I did dialysis nursing for about a year and half and in my younger days as a nurse. It is difficult in that the populace of patients never feel good, ever. They are chronically tired, drained, achy, whiny, noncompliant, etc but to that I will add that if I had to be a dialysis patient, I would be the same. They are mostly diabetic/blood pressures out of control for so many years that they've shut down their kidneys on their own, so to speak. There are some who were victims of other causes of renal failure, though, so bear in mind I'm not slamming dialysis pts. In fact, I myself have those precursing factors not being treated very aggressively at the moment due to no insurance so I may yet end up in renal failure myself some day! I would choose, no. I'd rather not, thank you very much.
It is very hard on your joints. Especially your back. LOTS of backbreaking bending over the pts. arm or shoulder area, depending on if they have a temporary cath in place while shunt or fistula is maturing. It takes a certain finesse and lots practice but it is doable in so far as the cannulation. Some of the shunts being worn out after every other day usage. They crash on you a lot, too. B/P just plummets and they must be revived/resuscitated. There's a lot of teaching potential, encouragement to improve their diet if they're willing to learn, to be able to better live with renal failure.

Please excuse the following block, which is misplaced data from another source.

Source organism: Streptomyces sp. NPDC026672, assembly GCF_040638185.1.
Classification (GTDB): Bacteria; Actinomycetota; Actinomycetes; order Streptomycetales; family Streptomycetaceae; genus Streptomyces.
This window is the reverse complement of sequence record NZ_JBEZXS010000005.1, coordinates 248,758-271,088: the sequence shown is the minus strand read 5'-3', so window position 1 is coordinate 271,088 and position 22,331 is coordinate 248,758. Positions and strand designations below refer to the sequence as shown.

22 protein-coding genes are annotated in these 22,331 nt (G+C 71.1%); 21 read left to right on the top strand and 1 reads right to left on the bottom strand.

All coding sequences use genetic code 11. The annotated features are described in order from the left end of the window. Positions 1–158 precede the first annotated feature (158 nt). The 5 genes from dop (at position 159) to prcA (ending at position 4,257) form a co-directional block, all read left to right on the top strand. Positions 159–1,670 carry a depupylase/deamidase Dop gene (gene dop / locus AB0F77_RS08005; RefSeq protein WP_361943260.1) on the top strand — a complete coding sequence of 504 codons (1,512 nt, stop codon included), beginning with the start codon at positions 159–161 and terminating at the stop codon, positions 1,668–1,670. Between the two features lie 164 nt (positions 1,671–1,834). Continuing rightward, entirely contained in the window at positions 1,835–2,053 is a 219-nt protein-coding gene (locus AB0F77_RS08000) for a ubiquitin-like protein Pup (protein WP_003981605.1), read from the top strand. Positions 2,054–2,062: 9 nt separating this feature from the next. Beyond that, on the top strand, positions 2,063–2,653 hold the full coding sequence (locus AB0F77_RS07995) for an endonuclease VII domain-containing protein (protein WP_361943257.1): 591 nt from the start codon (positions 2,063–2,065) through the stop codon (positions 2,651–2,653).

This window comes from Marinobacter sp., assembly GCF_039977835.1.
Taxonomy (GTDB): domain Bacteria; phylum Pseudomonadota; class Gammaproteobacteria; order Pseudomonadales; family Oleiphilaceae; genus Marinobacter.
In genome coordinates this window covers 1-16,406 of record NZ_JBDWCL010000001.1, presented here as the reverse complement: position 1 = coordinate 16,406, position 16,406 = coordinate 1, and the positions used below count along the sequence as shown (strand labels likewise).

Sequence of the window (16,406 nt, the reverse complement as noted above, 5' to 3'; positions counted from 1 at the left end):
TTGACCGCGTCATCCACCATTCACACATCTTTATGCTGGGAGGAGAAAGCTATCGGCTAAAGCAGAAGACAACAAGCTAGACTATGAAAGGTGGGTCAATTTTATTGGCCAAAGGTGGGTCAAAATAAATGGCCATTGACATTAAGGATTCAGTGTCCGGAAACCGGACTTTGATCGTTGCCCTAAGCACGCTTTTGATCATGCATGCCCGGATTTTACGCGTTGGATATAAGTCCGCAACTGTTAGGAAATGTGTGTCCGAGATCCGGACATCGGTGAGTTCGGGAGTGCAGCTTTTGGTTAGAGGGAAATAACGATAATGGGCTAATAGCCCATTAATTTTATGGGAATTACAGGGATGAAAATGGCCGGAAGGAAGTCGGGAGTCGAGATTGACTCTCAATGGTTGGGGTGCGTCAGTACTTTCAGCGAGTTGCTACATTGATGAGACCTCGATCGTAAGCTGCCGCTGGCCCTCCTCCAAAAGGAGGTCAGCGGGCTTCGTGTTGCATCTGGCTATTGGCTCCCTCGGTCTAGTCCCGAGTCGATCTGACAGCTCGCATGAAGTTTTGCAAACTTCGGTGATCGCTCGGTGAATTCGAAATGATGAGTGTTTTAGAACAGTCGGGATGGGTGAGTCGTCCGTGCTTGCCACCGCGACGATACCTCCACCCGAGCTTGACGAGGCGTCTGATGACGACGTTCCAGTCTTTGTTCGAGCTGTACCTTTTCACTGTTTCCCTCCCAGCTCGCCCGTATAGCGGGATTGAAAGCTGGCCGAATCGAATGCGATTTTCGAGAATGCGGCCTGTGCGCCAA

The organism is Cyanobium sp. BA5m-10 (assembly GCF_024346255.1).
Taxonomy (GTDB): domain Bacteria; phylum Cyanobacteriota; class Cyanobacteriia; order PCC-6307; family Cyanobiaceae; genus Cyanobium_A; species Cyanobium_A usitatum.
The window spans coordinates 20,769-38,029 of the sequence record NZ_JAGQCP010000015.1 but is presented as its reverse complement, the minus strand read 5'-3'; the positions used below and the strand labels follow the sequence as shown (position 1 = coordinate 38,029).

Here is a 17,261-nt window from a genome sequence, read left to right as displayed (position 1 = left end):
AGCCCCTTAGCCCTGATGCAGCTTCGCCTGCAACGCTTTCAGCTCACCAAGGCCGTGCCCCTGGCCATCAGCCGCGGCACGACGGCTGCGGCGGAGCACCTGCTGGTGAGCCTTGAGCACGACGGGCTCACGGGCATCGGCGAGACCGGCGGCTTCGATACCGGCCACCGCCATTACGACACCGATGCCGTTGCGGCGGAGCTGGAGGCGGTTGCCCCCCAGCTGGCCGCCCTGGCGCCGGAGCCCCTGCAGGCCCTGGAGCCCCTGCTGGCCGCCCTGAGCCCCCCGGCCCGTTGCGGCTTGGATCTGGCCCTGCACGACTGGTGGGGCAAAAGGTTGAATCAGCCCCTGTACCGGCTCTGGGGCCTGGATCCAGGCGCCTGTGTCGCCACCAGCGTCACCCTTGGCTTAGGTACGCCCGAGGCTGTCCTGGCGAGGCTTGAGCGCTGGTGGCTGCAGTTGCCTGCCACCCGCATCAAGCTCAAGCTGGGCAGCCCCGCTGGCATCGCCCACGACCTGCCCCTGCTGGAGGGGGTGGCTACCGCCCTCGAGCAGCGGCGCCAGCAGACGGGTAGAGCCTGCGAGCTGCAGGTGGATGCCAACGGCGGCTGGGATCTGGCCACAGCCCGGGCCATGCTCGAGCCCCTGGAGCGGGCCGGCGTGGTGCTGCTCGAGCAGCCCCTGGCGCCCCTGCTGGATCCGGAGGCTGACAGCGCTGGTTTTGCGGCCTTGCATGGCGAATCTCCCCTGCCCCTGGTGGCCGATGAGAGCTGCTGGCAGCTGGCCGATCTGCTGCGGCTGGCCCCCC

I learned valuable nursing skills, so it is definitely something to consider when weighing the two offers you've had.
If your back can take the constant bending over and holding that position for 3-5 minutes without pulling you into a constant pretzel, then go for it. Also, if you shadow at the dialysis clinic, ask them to let you observe all or most of the day. There is a thing in dialysis called "switchover" that occurs around 10:30 to 11:00 a.m. in which they take off of machines, switch over to the next group of dialysis pts. The company I worked with wouldn't let me observe this when I shadowed with them. It was too chaotic to the observer, they said, and didn't want it to scare me off!
Just a thought.
I've also done gastro in a clinic. Much kinder to your physical body, in my opinion. And just as interesting. IV skills, assessment, intervention, are used constantly. Might be a better option if your body is as aging from overuse in general as mine is.